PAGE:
Ellen Hamaker, Ph.D.
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Mplus Version 8 features new methods for analyzing intensive longitudinal data such as that obtained with ecological momentary assessments, experience sampling methods, daily diary methods, and ambulatory assessments. Typically, such data have a large number of time points, T = 20-150, and may come from a single case (e.g., person or dyad), or multiple cases.In this first of a series of three talks, we will begin by explaining how intensive longitudinal data differs from other forms of data, such as cross-sectional and traditional panel data. We will argue that a particularly valuable feature of intensive longitudinal data is that they allows us to study the dynamics of processes over time. This can be done by using time series analysis, a class of statistical techniques that is very popular in fields like econometrics. However, time series analysis is typically restricted to single case data. Dynamic structural equation modeling (DSEM) as it is now developed and implemented in Mplus version 8 allows for the analysis of time series data from a single case, but also allows for multilevel extensions of these models, such that quantitative differences in the dynamics of different cases can be accounted for by the inclusion of random effects. We will present two empirical applications to illustrate the modeling opportunities that DSEM offers.
Part 2 on DSEM in Mplus Version 8 builds on Ellen Hamaker’s Part 1 introduction and describes further DSEM analysis possibilities. Advantages of the Bayesian analysis used for DSEM over ML are briefly discussed. To put the new modeling features in a familiar context, the shortcomings of conventional growth modeling approaches using wide and long format for intensive longitudinal data applications are contrasted with the flexibility of multilevel time series modeling for these data. A series of increasingly more general models are explored using data from a smoking cessation study with N=200 and T=100 (five random measurement occasions per day for 20 days). The starting point is a two-level model with random effects as in Hamaker’s presentation. Cross-classified time series analysis is then introduced where subject and time are crossed resulting in more flexible modeling than possible with two-level analysis in that the random effects are allowed to vary across not only subjects but also time. The cross-classified analysis is used to identify which random effects vary across time and to get an idea of time trends. Trend analysis is then added to the two-level time series modeling in a general time series version of the conventional two-level, long format approach. The advantages of the cross-classified analysis as compared to Time-Varying Effect Modeling (TVEM) are discussed. Throughout the presentation, new time series plots are shown. The modeling part of the talk concludes with a brief overview of two-level and cross-classified DSEM factor analysis with random measurement intercepts and random loadings.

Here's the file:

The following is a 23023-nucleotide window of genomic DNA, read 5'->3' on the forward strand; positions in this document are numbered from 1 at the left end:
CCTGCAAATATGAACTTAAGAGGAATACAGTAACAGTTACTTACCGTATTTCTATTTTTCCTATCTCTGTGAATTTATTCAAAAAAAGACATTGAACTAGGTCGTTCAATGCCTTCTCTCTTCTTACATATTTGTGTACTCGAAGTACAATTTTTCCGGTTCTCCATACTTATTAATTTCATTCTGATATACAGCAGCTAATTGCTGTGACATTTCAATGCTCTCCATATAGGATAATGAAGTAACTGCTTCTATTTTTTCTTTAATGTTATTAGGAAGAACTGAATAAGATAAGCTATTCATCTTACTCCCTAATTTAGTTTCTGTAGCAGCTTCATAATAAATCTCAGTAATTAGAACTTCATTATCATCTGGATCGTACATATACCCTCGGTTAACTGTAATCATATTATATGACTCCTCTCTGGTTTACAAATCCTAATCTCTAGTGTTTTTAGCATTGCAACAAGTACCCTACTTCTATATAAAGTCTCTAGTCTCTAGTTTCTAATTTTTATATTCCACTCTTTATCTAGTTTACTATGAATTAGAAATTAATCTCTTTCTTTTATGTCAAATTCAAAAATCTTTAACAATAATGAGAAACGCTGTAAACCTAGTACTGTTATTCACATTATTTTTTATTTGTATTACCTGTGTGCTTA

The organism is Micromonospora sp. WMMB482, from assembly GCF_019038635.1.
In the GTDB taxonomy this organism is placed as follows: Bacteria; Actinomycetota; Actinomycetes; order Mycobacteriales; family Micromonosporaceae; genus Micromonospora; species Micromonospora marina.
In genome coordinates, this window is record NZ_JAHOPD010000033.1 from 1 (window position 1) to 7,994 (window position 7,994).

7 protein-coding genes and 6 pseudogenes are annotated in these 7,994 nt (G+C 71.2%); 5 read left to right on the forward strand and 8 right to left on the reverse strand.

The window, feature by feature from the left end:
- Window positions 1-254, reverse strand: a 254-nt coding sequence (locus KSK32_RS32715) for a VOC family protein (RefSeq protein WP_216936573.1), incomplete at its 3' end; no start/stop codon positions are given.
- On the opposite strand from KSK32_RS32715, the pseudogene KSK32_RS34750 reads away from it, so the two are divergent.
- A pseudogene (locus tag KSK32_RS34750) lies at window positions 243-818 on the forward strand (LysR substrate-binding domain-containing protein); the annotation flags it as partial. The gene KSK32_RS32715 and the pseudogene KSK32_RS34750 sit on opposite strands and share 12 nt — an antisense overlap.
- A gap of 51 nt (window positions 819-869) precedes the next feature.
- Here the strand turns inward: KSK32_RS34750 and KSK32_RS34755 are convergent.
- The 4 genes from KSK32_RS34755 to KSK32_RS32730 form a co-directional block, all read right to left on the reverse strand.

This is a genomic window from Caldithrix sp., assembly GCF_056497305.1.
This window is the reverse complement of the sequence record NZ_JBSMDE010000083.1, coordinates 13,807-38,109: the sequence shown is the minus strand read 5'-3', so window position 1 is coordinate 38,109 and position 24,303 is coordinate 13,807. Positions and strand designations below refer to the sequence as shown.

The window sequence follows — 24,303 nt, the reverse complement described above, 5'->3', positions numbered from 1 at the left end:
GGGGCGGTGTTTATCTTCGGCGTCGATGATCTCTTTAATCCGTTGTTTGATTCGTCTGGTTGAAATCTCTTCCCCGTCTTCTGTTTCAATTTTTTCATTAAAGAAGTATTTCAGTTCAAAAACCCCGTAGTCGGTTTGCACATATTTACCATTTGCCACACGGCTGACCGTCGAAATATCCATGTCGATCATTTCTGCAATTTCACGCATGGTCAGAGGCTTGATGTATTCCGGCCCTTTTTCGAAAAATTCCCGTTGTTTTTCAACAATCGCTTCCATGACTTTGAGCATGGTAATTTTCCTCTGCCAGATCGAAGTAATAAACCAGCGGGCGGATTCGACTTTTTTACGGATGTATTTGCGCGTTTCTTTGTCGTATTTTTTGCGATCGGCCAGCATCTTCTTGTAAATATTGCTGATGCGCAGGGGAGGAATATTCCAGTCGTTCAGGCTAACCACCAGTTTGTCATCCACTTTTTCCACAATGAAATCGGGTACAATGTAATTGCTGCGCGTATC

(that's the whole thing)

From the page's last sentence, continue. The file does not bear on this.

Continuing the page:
In closing, new non-time series features in Mplus Version 8 are mentioned, including two-level modeling with random variances; two-level random autocorrelation modeling for short longitudinal data; standardization for two-level models with random slopes and random variances; random slopes for covariates with missing data; new within/between scatter plots and histograms for two-level models, including sample and model-estimated cluster-specific means and variances; new Posterior Predictive P-values for BSEM; and output in HTML format.